• Thaw meat in the refrigerator, not on the kitchen counter.
    • Be sure to cook meat and eggs thoroughly.
    • Avoid raw shellfish and sushi.
    • Use only pasteurized or processed ciders and juices and pasteurized milk and cheese.
    And remember, your doctors may have some helpful hints of their own. There are also some medicines that can stimulate your appetite, reduce nausea, and generally boost your mood.

    RESOURCES

    American Cancer Society http://www.cancer.org/

    National Cancer Institute http://www.cancer.gov/

    CANADIAN RESOURCES

    BC Cancer Agency http://www.bccancer.bc.ca/

    Canadian Cancer Society http://www.cancer.ca/

    References

    Appetite changes. American Cancer Society website. Available at: http://www.cancer.org/Treatment/SurvivorshipDuringandAfterTreatment/NutritionforPeoplewithCancer/NutritionforthePersonwithCancer/nutrition-during-treatment-poor-appetite . Updated October 6, 2011. Accessed April 18, 2012.

    Chemotherapy. American Cancer Society website. Available at: http://www.cancer.org/docroot/MBC/content/MBC%5F6%5F2X%5FWhen%5FYou%5FHave%5FChemotherapy.asp?sitearea=MBC . Updated February 2008. Accessed March 11, 2010.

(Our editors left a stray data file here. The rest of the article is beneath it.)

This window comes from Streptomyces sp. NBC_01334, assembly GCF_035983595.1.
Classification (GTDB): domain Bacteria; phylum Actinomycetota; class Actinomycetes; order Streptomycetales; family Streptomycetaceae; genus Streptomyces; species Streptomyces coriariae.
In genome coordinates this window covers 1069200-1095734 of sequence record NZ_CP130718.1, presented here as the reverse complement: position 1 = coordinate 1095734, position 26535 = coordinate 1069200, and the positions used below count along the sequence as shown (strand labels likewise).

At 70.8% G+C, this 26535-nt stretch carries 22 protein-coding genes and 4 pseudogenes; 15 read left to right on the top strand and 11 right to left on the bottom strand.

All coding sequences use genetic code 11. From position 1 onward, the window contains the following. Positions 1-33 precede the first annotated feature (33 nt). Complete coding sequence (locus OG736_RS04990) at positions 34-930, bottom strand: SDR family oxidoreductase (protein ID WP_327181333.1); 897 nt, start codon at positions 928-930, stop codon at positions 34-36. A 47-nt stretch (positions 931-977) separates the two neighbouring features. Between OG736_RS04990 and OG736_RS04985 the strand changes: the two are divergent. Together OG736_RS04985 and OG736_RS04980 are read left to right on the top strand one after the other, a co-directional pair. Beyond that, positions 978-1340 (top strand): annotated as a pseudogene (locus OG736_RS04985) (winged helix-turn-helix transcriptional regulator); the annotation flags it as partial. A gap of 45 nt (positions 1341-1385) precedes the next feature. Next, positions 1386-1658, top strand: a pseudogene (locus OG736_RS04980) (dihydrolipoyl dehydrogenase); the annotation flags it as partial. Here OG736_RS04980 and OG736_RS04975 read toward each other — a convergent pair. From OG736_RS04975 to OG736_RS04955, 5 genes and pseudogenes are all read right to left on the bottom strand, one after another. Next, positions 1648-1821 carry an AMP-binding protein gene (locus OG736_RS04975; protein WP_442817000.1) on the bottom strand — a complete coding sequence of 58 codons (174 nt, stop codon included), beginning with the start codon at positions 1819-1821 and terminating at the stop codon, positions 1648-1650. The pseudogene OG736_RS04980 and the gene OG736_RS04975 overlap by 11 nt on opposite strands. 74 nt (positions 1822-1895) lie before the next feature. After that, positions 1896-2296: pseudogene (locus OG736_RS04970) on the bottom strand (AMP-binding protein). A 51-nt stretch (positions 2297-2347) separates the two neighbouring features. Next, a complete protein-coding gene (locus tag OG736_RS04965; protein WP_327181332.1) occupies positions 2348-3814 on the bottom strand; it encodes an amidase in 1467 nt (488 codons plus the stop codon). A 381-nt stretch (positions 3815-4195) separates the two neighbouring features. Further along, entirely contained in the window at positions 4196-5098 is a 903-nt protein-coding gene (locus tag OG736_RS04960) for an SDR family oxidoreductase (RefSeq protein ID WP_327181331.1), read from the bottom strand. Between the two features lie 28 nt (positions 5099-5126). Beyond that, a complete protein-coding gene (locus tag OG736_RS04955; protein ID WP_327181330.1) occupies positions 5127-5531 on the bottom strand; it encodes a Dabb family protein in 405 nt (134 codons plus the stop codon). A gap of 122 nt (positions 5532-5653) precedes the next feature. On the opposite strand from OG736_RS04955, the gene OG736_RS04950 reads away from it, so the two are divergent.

Effect on cancer treatment on nutrition. National Cancer Institute website. Available at: http://www.cancer.gov/cancertopics/pdq/supportivecare/nutrition/Patient/page3#Section%5F159 . Updated April 2009. Accessed March 11, 2010.

    Nutrition for the person with cancer during treatment. American Cancer Society website. Available at: http://www.cancer.org/Treatment/SurvivorshipDuringandAfterTreatment/NutritionforPeoplewithCancer/NutritionforthePersonwithCancer/nutrition-during-treatment-benefits . Updated October 6, 2011. Accessed April 18, 2012.

    Once treatment starts. American Cancer Society website. Available at: http://www.cancer.org/Treatment/SurvivorshipDuringandAfterTreatment/NutritionforPeoplewithCancer/NutritionforthePersonwithCancer/nutrition-during-treatment-once-treatment-starts . Updated October 6, 2011. Accessed April 18, 2012.

    Otto SE. Oncology Nursing . 4th ed. St. Louis, MO: Mosby, Inc; 2001.